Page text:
Brain Health//

A Unique Collaboration Between NASA and the Ann Romney Center

What the effects of radiation-induced injury could mean for our astronauts

Courtesy of The Ann Romney Center for Neurologic Diseases

Nearly three decades ago, Brigham and Women’s Hospital (BWH) scientist Cindy Lemere, Ph.D., started her career by investigating Alzheimer’s pathology in the human brain. With other pioneers, Lemere discovered that plaque deposits — abnormal clusters of protein in the brain — may trigger inflammation that is associated with degeneration of nerve cells and impaired memory. Today, Dr. Lemere, who is now a researcher at the Ann Romney Center for Neurologic Diseases at BWH and an associate professor at Harvard Medical School, is leveraging her early findings in a fascinating collaboration between the center and NASA.

“While we understand much more about inflammation in the brain and its possible link to memory loss than we did 27 years ago, we are still unraveling the impact of gender, hormones, and genetics on patients with Alzheimer’s disease,” says Lemere. “So three years ago, when I was fortunate enough to get a NASA grant to learn more about how these factors impact the brain, I jumped at the opportunity.”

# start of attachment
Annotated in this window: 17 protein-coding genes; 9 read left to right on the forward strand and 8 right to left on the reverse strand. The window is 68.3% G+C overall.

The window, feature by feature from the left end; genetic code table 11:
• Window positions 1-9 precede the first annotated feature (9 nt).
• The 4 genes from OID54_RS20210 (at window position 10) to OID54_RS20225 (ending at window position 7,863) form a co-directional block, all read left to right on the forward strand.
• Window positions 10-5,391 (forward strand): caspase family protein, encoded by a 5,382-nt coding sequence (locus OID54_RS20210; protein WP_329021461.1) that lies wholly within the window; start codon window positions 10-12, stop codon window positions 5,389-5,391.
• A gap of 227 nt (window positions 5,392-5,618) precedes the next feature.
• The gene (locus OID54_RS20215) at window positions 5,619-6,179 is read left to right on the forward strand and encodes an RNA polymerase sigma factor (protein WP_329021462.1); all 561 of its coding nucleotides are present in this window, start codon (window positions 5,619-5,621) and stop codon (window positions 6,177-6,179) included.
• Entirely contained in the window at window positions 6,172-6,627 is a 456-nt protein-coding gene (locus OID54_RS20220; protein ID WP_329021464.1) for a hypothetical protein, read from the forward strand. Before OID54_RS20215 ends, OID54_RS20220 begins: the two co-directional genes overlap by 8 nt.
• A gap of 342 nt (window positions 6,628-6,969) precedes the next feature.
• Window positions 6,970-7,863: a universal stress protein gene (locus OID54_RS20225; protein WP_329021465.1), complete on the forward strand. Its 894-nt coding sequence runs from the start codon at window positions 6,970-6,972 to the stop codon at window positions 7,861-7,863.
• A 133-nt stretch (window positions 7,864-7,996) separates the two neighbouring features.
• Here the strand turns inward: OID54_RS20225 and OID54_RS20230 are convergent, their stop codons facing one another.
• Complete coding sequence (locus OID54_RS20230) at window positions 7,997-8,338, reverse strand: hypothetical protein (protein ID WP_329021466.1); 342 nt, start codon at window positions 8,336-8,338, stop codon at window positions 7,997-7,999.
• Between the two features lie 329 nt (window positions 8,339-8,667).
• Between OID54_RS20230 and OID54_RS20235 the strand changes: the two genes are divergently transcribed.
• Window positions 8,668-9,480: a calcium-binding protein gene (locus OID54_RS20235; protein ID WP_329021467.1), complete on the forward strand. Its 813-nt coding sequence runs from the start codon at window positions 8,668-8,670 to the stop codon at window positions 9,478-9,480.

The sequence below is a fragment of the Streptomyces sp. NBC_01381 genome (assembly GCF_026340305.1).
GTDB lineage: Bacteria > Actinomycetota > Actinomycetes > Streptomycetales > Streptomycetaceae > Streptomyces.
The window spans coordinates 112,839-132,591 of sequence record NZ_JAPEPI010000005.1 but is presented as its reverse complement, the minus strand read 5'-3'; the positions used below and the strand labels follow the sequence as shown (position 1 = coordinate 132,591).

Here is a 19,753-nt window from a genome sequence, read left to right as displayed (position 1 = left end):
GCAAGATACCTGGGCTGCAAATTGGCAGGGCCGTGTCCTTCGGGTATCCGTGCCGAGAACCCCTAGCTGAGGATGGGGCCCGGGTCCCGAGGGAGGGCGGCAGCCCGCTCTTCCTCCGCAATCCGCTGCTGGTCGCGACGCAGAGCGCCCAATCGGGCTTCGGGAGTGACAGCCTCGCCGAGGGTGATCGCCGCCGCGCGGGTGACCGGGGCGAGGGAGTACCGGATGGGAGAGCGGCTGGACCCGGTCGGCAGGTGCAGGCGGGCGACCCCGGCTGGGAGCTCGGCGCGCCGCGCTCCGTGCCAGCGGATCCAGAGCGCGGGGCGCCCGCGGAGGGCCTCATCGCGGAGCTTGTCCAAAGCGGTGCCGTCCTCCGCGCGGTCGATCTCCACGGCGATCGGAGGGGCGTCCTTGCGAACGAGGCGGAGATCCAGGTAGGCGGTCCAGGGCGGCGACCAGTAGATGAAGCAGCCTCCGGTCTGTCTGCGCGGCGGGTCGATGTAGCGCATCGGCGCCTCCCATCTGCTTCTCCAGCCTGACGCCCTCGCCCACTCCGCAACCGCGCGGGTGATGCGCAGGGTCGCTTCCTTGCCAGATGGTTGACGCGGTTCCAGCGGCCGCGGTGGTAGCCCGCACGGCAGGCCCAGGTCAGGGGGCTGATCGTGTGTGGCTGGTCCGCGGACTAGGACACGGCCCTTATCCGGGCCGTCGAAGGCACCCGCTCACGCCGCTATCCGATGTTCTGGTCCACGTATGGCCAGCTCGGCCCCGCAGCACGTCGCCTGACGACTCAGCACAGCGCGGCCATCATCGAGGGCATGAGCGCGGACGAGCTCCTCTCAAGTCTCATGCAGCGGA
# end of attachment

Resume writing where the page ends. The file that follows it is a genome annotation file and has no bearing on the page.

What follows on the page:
Dr. Lemere and her colleagues have performed three large-scale studies of low-dose radiation in mice — an amount similar to what astronauts might encounter in outer space — to look for short- and long-term effects on inflammation, behavior, amyloid deposition, and cerebral blood flow. So far, the team has seen striking gender-related differences in how mice respond to the radiation-induced injury. Even though female mice with Alzheimer’s tend to have more plaques than males, males show accelerated disease following radiation, while females seem to be somewhat protected, showing no increase in cognitive impairment.

“This is exactly the opposite of what we expected,” Dr. Lemere says. “We think we may be able to find some clues in this data to explain why the females were protected against the radiation injury to the brain, whereas the males were not. Hopefully, these factors will lead us to find new strategies for treating and curing Alzheimer’s disease.” 

Watch Dr. Lemere talk more about her work and this exciting collaboration:

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